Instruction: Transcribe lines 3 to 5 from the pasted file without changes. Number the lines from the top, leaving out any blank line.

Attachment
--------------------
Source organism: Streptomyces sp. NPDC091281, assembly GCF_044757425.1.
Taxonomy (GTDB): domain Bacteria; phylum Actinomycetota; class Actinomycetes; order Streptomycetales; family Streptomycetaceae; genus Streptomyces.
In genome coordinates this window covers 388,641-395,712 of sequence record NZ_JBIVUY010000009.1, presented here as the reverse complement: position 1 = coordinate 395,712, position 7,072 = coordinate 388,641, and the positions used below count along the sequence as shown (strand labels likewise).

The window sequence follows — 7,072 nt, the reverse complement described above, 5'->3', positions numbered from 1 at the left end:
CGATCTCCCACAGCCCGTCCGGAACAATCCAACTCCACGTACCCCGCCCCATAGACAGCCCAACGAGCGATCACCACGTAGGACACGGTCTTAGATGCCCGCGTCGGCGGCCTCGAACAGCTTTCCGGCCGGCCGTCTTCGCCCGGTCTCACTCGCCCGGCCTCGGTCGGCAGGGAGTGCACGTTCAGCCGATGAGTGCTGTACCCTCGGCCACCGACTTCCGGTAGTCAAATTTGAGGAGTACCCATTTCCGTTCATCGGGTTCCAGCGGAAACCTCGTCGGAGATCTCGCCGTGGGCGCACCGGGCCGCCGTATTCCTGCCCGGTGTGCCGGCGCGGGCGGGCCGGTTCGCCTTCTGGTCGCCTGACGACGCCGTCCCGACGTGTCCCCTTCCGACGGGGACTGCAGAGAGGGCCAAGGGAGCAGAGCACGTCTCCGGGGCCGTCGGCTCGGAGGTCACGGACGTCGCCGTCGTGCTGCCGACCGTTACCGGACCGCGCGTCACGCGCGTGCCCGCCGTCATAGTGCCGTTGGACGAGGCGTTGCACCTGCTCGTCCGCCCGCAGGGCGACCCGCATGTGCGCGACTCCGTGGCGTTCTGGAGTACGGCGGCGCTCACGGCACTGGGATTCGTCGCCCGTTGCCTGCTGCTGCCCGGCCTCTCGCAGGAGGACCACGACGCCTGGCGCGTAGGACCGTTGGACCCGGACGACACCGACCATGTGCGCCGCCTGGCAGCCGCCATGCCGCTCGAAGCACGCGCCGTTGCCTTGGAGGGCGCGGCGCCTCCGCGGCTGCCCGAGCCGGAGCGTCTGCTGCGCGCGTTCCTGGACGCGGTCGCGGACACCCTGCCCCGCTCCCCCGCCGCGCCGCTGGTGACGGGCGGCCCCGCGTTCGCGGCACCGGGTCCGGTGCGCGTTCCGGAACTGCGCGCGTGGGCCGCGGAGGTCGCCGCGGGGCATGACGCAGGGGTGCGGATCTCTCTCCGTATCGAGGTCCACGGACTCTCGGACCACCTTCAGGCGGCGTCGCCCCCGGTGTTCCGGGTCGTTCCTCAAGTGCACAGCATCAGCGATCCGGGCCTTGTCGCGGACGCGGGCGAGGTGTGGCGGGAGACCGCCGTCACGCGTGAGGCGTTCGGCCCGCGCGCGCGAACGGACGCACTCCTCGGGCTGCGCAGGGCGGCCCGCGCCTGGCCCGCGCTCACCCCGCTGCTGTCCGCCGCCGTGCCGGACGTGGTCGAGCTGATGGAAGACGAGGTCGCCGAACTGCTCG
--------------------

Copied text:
In genome coordinates this window covers 388,641-395,712 of sequence record NZ_JBIVUY010000009.1, presented here as the reverse complement: position 1 = coordinate 395,712, position 7,072 = coordinate 388,641, and the positions used below count along the sequence as shown (strand labels likewise).

The window sequence follows — 7,072 nt, the reverse complement described above, 5'->3', positions numbered from 1 at the left end:
CGATCTCCCACAGCCCGTCCGGAACAATCCAACTCCACGTACCCCGCCCCATAGACAGCCCAACGAGCGATCACCACGTAGGACACGGTCTTAGATGCCCGCGTCGGCGGCCTCGAACAGCTTTCCGGCCGGCCGTCTTCGCCCGGTCTCACTCGCCCGGCCTCGGTCGGCAGGGAGTGCACGTTCAGCCGATGAGTGCTGTACCCTCGGCCACCGACTTCCGGTAGTCAAATTTGAGGAGTACCCATTTCCGTTCATCGGGTTCCAGCGGAAACCTCGTCGGAGATCTCGCCGTGGGCGCACCGGGCCGCCGTATTCCTGCCCGGTGTGCCGGCGCGGGCGGGCCGGTTCGCCTTCTGGTCGCCTGACGACGCCGTCCCGACGTGTCCCCTTCCGACGGGGACTGCAGAGAGGGCCAAGGGAGCAGAGCACGTCTCCGGGGCCGTCGGCTCGGAGGTCACGGACGTCGCCGTCGTGCTGCCGACCGTTACCGGACCGCGCGTCACGCGCGTGCCCGCCGTCATAGTGCCGTTGGACGAGGCGTTGCACCTGCTCGTCCGCCCGCAGGGCGACCCGCATGTGCGCGACTCCGTGGCGTTCTGGAGTACGGCGGCGCTCACGGCACTGGGATTCGTCGCCCGTTGCCTGCTGCTGCCCGGCCTCTCGCAGGAGGACCACGACGCCTGGCGCGTAGGACCGTTGGACCCGGACGACACCGACCATGTGCGCCGCCTGGCAGCCGCCATGCCGCTCGAAGCACGCGCCGTTGCCTTGGAGGGCGCGGCGCCTCCGCGGCTGCCCGAGCCGGAGCGTCTGCTGCGCGCGTTCCTGGACGCGGTCGCGGACACCCTGCCCCGCTCCCCCGCCGCGCCGCTGGTGACGGGCGGCCCCGCGTTCGCGGCACCGGGTCCGGTGCGCGTTCCGGAACTGCGCGCGTGGGCCGCGGAGGTCGCCGCGGGGCATGACGCAGGGGTGCGGATCTCTCTCCGTATCGAGGTCCACGGACTCTCGGACCACCTTCAGGCGGCGTCGCCCCCGGTGTTCCGGGTCGTTCCTCAAGTGCACAGCATCAGCGATCCGGGCCTTGTCGCGGACGCGGGCGAGGTGTGGCGGGAGACCGCCGTCACGCGTGAGGCGTTCGGCCCGCGCGCGCGAACGGACGCACTCCTCGGGCTGCGCAGGGCGGCCCGCGCCTGGCCCGCGCTCACCCCGCTGCTGTCCGCCGCCGTGCCGGACGTGGTCGAGCTGATGGAAGACGAGGTCGCCGAACTGCTCG